This simple message was adopted not only by students utilizing the peer mediation program on campus, but began appearing on the front of teacher’s classrooms, in the counseling office, and even  the administration adopted this common language.  Although, this phenomenon occurred organically at John Adams, it is simple to see how easy it is to utilize.   If students, staff and teachers have an expectation that an “I” message is the first step in addressing conflict situations, all parties are vested with a mutual understanding, responsibility and expectation.  Formulating a curriculum based plan of action for the entire school community to address conflict shows the collective effort back up No Bullying Policies on campus.  Once expectations have been set; make sure proper support is given to uphold the expectation.  Provide students an opportunity to assist in the resolution processes through peer mediation programs.

Perhaps when a conflict or bullying issue arises, students may be given an alternative to administrative punishment, such as mediation.  The Center for Civic Mediation, a non-profit organization, currently is active and onsite in five Los Angeles County schools.  The peer mediation programs are established under the supervision of a Center staff member and volunteers in conjunction with school staff, administration and students.  A core group of students on a campus are recruited and undergo basic mediation training including conflict resolution skills and techniques.  These student mediators then co-mediate disputes among their own peers.  The foundations of the process being voluntary, the role of the co-mediators neutral nature in viewing the dispute and that what is discussed or agreed in the mediation is confidential, allows for open fluent conversations in a safe and meaningful way.  Students who are a party to a particular conflict are more open in sharing, discussing, and suggesting solutions with a peer mediator over an adult administrator.   Discussion as to why the incident occurred, how it should be handled, possible solutions and what will the situation look like if a similar occurrence is to happen.  Implementing a program on campus where students are positioned as stake holders and given the responsibility to assist their fellow students is resolving their own conflicts is truly amazing.  I think of how empowering it is for a student who is able to evaluate a conflict situation and handle it with confidence.  According to the Dean Hilbert of Carnegie Middle School, just in the programs first year suspensions were reduced by 67%.  Previously labeled “at risk” students have found a home in the peer mediation program and now are finding reward in assisting their fellow students through conflict resolution methods.  “I used to be a bully and pick fights at school, but learning peer mediation has changed my life.” Said one Center for Civic Mediation Peer Mediator.  Peer mediation works because students make agreements of how to resolve a particular conflict and design a unique and workable solution of their creation, not by being told what to do.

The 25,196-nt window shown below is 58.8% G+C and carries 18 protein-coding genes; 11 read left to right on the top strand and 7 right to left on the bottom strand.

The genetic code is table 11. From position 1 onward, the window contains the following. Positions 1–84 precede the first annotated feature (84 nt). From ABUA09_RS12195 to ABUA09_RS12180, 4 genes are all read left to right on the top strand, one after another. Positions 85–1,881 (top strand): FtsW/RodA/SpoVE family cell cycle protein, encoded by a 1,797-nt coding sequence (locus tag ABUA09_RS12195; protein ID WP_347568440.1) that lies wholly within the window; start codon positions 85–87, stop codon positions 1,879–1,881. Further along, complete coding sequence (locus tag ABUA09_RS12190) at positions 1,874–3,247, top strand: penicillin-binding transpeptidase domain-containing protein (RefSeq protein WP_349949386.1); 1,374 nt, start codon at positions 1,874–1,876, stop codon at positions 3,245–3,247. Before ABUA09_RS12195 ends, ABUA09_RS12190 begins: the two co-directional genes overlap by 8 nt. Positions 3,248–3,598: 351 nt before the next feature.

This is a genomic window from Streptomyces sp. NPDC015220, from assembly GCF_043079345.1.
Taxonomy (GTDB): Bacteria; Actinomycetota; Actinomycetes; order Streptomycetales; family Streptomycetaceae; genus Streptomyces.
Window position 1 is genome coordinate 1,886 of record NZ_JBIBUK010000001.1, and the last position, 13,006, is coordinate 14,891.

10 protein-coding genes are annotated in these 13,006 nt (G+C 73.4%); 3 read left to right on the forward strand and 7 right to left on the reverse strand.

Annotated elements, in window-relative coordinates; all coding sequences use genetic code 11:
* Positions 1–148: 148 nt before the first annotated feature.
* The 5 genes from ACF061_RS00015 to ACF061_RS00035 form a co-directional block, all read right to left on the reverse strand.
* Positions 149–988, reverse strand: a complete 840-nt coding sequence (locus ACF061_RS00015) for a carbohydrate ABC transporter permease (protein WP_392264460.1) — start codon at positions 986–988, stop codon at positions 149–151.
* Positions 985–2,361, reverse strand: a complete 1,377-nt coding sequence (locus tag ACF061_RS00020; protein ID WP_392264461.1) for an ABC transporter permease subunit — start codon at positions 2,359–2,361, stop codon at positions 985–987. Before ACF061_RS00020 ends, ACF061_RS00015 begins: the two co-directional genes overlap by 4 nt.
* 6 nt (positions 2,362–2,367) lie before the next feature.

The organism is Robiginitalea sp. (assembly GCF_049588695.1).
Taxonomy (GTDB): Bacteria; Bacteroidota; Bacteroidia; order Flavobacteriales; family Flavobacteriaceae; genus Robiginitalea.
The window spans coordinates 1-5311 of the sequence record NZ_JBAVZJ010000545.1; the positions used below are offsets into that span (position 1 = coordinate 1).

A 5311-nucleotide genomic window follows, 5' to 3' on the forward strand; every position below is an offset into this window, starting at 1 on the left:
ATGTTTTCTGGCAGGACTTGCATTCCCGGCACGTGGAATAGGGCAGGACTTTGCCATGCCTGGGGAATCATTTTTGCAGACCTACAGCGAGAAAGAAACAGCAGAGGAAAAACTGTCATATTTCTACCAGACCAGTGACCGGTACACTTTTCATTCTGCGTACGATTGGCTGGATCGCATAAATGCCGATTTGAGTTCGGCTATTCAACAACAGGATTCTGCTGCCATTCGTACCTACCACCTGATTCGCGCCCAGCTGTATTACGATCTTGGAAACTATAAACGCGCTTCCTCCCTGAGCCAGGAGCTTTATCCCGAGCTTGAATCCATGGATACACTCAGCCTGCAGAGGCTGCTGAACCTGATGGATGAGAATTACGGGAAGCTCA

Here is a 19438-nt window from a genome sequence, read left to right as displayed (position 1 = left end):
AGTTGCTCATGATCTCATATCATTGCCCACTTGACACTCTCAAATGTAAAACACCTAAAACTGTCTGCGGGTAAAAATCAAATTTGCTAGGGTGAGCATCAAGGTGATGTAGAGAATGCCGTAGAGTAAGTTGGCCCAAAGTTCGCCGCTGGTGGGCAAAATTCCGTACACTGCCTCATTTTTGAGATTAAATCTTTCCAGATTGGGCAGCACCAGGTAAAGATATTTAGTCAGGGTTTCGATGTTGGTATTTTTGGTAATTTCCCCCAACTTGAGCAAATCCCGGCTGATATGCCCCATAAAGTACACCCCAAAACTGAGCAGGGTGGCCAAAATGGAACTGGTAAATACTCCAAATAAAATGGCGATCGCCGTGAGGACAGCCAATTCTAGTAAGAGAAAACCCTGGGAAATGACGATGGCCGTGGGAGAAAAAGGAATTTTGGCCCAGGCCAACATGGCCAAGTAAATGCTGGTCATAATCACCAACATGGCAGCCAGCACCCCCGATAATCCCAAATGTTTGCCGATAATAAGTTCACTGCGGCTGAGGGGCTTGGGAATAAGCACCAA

Whether it is adopting a peer mediation model on campus, having regular workshops for students and staff or creating activities that demonstrate effective communication in conflict situations, it is clear that emphasis on Conflict Resolution curriculum can translate in to more peaceful and cooperative school communities.   I think of so many tragedies that have occurred in American schools over the last fifteen years and can’t help but wonder if the outcomes would be the same if Conflict Resolution techniques and skills were more recognized as vitally important aspect of school curriculum.  Our students are our future leaders and if they can become ambassadors of peace, I can only imagine what a different world it would be.